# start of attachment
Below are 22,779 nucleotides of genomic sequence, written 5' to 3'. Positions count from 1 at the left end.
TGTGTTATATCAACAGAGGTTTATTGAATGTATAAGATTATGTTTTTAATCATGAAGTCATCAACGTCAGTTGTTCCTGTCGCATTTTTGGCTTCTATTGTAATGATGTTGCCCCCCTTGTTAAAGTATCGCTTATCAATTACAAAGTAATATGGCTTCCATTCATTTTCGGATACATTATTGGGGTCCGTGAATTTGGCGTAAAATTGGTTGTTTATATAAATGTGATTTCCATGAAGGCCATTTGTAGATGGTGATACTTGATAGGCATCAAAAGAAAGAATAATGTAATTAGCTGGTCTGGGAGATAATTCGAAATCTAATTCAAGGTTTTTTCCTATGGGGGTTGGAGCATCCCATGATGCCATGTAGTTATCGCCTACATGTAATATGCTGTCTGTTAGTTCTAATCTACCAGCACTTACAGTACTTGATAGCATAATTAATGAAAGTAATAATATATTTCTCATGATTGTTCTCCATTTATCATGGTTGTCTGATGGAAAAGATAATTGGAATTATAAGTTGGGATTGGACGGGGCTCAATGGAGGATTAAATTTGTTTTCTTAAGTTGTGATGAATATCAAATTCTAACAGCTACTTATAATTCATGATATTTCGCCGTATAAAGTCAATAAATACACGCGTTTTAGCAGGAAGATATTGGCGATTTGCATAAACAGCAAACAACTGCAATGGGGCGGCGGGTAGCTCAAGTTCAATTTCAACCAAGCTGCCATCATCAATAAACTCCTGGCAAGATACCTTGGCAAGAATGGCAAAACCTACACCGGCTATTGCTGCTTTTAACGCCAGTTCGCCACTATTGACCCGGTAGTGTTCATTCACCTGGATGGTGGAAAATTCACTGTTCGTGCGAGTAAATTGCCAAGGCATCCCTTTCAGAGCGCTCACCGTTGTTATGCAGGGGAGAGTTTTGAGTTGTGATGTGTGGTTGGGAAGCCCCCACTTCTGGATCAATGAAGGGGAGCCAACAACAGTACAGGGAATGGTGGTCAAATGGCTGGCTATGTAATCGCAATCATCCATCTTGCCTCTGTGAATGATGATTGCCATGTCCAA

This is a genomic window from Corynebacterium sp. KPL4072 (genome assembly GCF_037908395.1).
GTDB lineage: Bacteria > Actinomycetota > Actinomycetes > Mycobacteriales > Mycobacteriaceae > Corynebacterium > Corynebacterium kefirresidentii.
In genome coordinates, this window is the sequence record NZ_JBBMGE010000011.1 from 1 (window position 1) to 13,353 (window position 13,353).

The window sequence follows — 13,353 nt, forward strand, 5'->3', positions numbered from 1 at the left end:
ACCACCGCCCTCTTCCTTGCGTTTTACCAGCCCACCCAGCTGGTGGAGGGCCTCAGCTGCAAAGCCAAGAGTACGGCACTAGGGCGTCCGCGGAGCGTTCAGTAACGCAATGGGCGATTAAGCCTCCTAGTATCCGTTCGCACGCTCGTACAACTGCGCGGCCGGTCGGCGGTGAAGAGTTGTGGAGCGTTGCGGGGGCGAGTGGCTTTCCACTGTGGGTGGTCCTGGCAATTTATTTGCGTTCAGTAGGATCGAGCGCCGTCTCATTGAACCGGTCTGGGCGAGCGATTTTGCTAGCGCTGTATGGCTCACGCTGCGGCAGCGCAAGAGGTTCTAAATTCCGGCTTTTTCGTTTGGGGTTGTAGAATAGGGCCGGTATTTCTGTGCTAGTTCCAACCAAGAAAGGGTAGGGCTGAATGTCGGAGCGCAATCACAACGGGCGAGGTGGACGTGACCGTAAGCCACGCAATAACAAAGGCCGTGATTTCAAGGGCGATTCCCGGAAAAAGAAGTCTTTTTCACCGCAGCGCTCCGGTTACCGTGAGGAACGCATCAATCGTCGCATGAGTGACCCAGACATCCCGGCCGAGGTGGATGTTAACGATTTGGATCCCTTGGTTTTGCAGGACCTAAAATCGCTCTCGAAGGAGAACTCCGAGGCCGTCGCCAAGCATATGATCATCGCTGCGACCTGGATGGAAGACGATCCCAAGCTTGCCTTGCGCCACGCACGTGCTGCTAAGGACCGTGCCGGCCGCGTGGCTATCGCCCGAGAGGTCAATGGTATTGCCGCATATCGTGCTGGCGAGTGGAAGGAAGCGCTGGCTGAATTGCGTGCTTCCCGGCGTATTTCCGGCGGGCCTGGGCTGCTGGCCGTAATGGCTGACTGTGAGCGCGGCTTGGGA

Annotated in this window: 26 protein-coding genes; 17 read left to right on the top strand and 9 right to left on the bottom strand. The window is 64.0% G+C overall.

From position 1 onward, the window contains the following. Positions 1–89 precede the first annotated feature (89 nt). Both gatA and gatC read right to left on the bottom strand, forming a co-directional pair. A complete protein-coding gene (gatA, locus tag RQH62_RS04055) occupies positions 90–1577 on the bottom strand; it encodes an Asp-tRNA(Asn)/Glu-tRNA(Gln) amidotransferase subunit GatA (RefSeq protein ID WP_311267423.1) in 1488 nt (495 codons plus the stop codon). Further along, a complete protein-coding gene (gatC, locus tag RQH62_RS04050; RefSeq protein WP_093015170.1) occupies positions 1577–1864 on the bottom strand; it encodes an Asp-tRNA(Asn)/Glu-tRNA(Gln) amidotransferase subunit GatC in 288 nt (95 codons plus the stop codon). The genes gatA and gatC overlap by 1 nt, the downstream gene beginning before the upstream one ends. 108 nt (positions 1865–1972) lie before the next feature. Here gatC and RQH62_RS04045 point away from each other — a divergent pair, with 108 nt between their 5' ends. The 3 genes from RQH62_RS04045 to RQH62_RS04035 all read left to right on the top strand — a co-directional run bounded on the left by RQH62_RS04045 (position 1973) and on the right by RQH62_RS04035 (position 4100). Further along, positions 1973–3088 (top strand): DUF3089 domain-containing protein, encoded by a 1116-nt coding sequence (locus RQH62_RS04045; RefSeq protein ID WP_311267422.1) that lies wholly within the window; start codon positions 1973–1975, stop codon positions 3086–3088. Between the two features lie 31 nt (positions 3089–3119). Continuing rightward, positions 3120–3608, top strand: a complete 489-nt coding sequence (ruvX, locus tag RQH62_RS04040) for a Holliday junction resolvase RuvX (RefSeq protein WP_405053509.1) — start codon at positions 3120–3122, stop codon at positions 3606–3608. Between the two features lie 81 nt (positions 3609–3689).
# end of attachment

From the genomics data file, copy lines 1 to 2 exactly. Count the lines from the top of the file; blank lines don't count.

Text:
Below are 22,779 nucleotides of genomic sequence, written 5' to 3'. Positions count from 1 at the left end.
TGTGTTATATCAACAGAGGTTTATTGAATGTATAAGATTATGTTTTTAATCATGAAGTCATCAACGTCAGTTGTTCCTGTCGCATTTTTGGCTTCTATTGTAATGATGTTGCCCCCCTTGTTAAAGTATCGCTTATCAATTACAAAGTAATATGGCTTCCATTCATTTTCGGATACATTATTGGGGTCCGTGAATTTGGCGTAAAATTGGTTGTTTATATAAATGTGATTTCCATGAAGGCCATTTGTAGATGGTGATACTTGATAGGCATCAAAAGAAAGAATAATGTAATTAGCTGGTCTGGGAGATAATTCGAAATCTAATTCAAGGTTTTTTCCTATGGGGGTTGGAGCATCCCATGATGCCATGTAGTTATCGCCTACATGTAATATGCTGTCTGTTAGTTCTAATCTACCAGCACTTACAGTACTTGATAGCATAATTAATGAAAGTAATAATATATTTCTCATGATTGTTCTCCATTTATCATGGTTGTCTGATGGAAAAGATAATTGGAATTATAAGTTGGGATTGGACGGGGCTCAATGGAGGATTAAATTTGTTTTCTTAAGTTGTGATGAATATCAAATTCTAACAGCTACTTATAATTCATGATATTTCGCCGTATAAAGTCAATAAATACACGCGTTTTAGCAGGAAGATATTGGCGATTTGCATAAACAGCAAACAACTGCAATGGGGCGGCGGGTAGCTCAAGTTCAATTTCAACCAAGCTGCCATCATCAATAAACTCCTGGCAAGATACCTTGGCAAGAATGGCAAAACCTACACCGGCTATTGCTGCTTTTAACGCCAGTTCGCCACTATTGACCCGGTAGTGTTCATTCACCTGGATGGTGGAAAATTCACTGTTCGTGCGAGTAAATTGCCAAGGCATCCCTTTCAGAGCGCTCACCGTTGTTATGCAGGGGAGAGTTTTGAGTTGTGATGTGTGGTTGGGAAGCCCCCACTTCTGGATCAATGAAGGGGAGCCAACAACAGTACAGGGAATGGTGGTCAAATGGCTGGCTATGTAATCGCAATCATCCATCTTGCCTCTGTGAATGATGATTGCCATGTCCAA